Sometimes certain facts work well for studying from homemade flashcards. However, some students just don’t do well with trying to learn from ordinary index cards. Today, we’re going to make those cards extraordinary! These card holders will work especially well for teens who are trying to learn complicated facts and formulas, but who need some extra learning methods thrown in.
Index cards to hold the facts or information
Bright colored card stock
Razor knife for cutting slits
Scrapbooking scissors for trimming edges
I started with 8 1/2″ x 11″ sheets of brightly colored card stock and cut them in half to make two pieces 5″ x 8 1/2″. Lay an index card in the middle of each of these sheets and mark about 1/2″ from each corner. Use the razor knife to cut angled slits (connecting the marks you just made) for the corners of the index cards. You don’t need to get the cards exactly centered or the slits angled perfectly; if you have a student who is fanatical about precision, give this job to him. Either 3×5″ or 4×6″ index cards will work, depending on what size you have on hand or how much info will be put on each card. The bright colors add visual interest to the boring facts (did I just say boring? oops), and colored index cards can do the same thing (the ones in the photo are light blue, but white cards work just fine). Just be careful that the colors don’t clash or create such a visual disturbance that no one can stand to look at them!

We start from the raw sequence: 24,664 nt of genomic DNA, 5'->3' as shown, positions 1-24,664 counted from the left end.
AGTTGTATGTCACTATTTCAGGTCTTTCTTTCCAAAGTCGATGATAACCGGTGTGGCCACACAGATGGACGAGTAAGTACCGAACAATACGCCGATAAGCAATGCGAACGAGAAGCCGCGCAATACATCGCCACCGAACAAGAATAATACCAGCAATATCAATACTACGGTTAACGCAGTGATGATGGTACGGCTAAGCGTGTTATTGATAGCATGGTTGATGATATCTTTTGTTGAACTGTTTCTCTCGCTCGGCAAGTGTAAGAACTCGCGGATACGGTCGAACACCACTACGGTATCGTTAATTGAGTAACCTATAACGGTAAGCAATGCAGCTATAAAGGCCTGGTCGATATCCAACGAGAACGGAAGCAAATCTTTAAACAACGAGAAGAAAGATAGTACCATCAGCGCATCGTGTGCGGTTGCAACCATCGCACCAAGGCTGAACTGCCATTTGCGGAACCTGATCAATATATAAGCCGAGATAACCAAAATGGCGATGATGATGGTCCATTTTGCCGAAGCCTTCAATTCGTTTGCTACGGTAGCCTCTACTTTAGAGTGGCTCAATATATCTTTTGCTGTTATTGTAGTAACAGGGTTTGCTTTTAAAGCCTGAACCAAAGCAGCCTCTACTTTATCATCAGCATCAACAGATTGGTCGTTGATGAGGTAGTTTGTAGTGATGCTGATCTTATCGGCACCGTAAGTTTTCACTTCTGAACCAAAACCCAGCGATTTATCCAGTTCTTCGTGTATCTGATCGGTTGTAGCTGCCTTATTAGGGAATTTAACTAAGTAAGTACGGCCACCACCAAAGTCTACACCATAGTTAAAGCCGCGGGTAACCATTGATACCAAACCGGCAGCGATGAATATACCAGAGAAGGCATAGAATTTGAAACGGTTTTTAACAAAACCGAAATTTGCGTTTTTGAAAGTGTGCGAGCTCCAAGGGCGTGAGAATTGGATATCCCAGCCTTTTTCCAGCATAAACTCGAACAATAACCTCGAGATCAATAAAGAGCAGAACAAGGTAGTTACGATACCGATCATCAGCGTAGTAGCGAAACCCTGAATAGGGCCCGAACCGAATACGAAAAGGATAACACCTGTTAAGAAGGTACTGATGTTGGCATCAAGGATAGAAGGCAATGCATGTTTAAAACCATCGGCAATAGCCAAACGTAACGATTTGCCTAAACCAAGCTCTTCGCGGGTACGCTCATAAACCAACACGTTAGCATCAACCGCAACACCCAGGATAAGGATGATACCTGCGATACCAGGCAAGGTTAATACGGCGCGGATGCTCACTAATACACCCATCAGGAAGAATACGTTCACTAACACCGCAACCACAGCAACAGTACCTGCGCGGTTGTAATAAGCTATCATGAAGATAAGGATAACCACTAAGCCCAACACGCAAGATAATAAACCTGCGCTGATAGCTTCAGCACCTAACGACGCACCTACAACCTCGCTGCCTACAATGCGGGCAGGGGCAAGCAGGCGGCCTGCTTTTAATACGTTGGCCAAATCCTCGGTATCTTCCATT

I had a variety of scrapbooking scissors available, so I trimmed the edges of the card holders, using a different pattern on each card. If you only have one or two fancy scissors (or even just a pair of pinking shears), that will still work. You could even use regular scissors and just cut some wavy or zig-zaggy edges. The idea here is to create a little bit of tactile interest for the fingers that will be holding the cards.
As your student studies the facts on each card, the bright color of the card holder will become a visual cue to those facts, and the tactile edge will do the same for his fingers. Reading the card information aloud lets the student say and hear the info, important methods for auditory learning — and when he stops reading aloud, he’ll catch himself wandering off-topic. The large size of these card holders makes them more of a kinesthetic learning tool than just small index cards are. The colors, edge textures, size, and reading aloud will all provide memory keys that his brain can rely on when trying to remember the facts on each card. Hmm… that card was in a red holder… I was holding it with both hands… the edges were pointy… I remember hearing myself say these points over and over… I know — it said THIS!
By inserting the index card’s corners into slits, the holder becomes reusable. When this set of facts has been learned and the student is ready to move on to learning different information, the index card can easily be slipped out and another inserted in its place. Make as many card holders as needed, but if possible, trim the edges of like colors with different patterns to make them different (notice that the 2 blue card holders in the photo have different edge patterns).
The cards shown here are for fallacies of reasoning, but you can use this method for learning vocabulary words, their spelling, and meanings; math or science formulas; historical events or people; or anything else that needs to be memorized.
Also see Tactile Card Holders, Version 2 for more ideas!